Possessive apostrophes. They’re the bane of our lives. But getting it right is actually pretty easy.
If something belongs to a named someone (a proper noun), use an apostrophe. Amie’s swing dancing ability. Clare’s coffee addiction. Nicola’s love of gin.
Fine so far. But then you come to it. Surely it would make sense that it would have an apostrophe in the same context. No so. Why? Because it is not like Amie, or Clare or Nicola. It can’t have a swing dance ability. Or a coffee addiction. Or a love of gin. Because it is inanimate. It is generic. It is not a specific someone doing a specific something. So it can’t possess.
In short, nothing can belong to it, because it isn’t human. And belonging or owning are human characteristics. Deep, huh.
Generally, you’ll only be using its when referring to a state of being, an inanimate object performing an action, or something, rather than someone. So it doesn’t behave in the same way as a person. For example its time has come, or the boat was hit by a surge of waves. Its hull bobbed up and down in the water.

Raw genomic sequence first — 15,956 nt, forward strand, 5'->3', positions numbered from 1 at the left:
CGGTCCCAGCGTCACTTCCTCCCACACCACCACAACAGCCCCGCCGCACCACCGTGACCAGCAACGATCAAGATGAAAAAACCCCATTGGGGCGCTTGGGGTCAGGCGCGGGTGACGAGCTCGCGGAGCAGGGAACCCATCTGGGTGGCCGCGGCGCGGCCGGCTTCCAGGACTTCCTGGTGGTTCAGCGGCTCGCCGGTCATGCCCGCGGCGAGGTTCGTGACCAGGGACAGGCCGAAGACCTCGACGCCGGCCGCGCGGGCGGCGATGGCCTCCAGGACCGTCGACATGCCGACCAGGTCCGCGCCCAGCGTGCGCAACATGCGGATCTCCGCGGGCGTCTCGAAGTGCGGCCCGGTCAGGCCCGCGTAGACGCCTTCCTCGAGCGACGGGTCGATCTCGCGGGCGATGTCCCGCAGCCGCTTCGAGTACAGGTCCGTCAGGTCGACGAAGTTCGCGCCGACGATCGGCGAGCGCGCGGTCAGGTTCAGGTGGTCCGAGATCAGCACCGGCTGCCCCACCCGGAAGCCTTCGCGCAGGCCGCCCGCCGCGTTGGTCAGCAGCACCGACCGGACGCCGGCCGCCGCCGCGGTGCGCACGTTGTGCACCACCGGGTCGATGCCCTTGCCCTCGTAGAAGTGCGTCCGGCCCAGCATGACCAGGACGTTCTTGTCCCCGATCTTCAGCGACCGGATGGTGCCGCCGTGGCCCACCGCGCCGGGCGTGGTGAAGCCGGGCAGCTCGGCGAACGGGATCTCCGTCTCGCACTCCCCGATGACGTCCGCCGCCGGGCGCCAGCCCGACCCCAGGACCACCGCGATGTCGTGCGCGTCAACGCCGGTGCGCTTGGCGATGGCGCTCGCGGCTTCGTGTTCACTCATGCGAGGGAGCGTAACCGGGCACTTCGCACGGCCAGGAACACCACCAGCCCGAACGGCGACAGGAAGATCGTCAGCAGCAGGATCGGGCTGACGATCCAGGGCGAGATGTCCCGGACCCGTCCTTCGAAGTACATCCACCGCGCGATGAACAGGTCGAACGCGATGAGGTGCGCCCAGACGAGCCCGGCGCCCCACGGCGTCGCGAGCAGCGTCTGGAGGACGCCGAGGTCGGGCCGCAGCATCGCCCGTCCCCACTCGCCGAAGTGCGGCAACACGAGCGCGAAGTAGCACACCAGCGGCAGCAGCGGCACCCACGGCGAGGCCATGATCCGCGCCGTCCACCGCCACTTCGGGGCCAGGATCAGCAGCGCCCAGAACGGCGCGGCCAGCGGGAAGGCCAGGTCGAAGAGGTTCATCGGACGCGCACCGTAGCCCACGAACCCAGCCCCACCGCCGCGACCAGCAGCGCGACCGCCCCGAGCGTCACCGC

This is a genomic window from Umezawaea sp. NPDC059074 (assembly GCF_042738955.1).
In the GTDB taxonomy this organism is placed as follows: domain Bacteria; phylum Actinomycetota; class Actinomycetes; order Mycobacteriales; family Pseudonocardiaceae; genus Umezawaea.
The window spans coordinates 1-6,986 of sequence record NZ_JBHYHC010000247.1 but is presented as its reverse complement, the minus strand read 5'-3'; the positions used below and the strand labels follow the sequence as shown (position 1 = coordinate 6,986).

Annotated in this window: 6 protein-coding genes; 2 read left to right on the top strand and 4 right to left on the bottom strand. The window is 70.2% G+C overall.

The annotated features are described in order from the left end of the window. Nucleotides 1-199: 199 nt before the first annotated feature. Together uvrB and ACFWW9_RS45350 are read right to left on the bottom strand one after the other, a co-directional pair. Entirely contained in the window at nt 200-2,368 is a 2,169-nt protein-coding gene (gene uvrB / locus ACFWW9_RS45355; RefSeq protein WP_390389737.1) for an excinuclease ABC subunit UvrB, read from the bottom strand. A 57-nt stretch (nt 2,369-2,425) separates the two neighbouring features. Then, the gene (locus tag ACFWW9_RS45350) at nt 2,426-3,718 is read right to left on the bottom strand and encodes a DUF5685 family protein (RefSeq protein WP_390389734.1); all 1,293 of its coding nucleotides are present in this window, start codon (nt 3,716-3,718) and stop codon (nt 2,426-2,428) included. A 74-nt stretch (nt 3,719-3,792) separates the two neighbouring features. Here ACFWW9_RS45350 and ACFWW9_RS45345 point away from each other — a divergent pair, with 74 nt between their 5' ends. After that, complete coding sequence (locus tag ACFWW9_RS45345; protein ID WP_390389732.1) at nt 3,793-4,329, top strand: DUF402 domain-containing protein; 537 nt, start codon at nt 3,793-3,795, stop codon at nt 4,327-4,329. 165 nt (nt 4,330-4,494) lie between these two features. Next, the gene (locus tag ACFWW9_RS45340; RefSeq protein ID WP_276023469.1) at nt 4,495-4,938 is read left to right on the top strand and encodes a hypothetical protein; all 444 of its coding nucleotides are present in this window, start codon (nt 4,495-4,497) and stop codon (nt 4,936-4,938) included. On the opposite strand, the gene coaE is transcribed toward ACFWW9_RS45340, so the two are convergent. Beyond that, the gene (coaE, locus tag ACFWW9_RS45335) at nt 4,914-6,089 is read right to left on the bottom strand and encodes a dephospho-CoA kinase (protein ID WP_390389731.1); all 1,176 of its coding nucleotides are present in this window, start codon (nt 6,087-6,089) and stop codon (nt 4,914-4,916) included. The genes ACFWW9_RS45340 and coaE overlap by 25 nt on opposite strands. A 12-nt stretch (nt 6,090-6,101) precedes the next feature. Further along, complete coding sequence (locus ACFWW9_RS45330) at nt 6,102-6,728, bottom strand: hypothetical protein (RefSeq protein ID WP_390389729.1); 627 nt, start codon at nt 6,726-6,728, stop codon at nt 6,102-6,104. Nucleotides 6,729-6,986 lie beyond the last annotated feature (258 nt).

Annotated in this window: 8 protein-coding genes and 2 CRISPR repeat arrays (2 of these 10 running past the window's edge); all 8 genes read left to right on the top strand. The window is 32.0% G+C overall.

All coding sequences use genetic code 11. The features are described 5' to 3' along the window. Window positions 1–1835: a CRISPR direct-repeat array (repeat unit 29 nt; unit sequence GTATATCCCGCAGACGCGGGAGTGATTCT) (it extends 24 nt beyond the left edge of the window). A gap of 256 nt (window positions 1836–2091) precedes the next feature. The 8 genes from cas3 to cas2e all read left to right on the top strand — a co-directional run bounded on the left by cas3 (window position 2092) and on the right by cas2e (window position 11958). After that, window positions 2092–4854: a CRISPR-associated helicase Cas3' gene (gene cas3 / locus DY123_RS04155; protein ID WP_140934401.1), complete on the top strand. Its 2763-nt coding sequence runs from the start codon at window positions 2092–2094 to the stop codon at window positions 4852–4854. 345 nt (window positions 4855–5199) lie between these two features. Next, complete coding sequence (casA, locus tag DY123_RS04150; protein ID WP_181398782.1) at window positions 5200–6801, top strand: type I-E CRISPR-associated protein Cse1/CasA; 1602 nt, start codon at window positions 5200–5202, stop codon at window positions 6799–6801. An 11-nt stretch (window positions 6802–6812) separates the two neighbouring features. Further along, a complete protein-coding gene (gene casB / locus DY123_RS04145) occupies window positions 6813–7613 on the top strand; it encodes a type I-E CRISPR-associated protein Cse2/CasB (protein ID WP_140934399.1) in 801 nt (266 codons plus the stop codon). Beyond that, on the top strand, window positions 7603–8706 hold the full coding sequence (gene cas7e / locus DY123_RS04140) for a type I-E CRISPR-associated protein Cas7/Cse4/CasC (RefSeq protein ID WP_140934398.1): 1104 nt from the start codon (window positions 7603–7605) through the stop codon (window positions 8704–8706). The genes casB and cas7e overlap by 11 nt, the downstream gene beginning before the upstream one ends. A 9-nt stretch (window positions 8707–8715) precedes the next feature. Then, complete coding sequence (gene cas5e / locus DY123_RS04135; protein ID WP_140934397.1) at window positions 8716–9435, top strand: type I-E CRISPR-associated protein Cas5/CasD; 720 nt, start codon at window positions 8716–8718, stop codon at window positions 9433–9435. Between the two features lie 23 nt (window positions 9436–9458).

An easier, less philosophical way to look at it is this: think about it in the same way you would think of his or her and use it like that. His or her are not specific (it’s the wider context that makes them specific), they are possessive pronouns, not proper nouns. You don’t put a possessive apostrophe on his or her. So you don’t on it.
The only time you use an apostrophe with it, is when you are contracting it and is. A totally different way of using it. It’s simple, really.
So here’s a quick test to see if it’s hit home…
Do these its have apostrophes or not?
– Its/It’s a lovely day.
– Eurovision. Its/it’s not the same without Terry. Its/it’s draw is less magnetic now.
– Match of the Day is off its/it’s rocker if it thinks we want to see Gary Lineker in his underpants.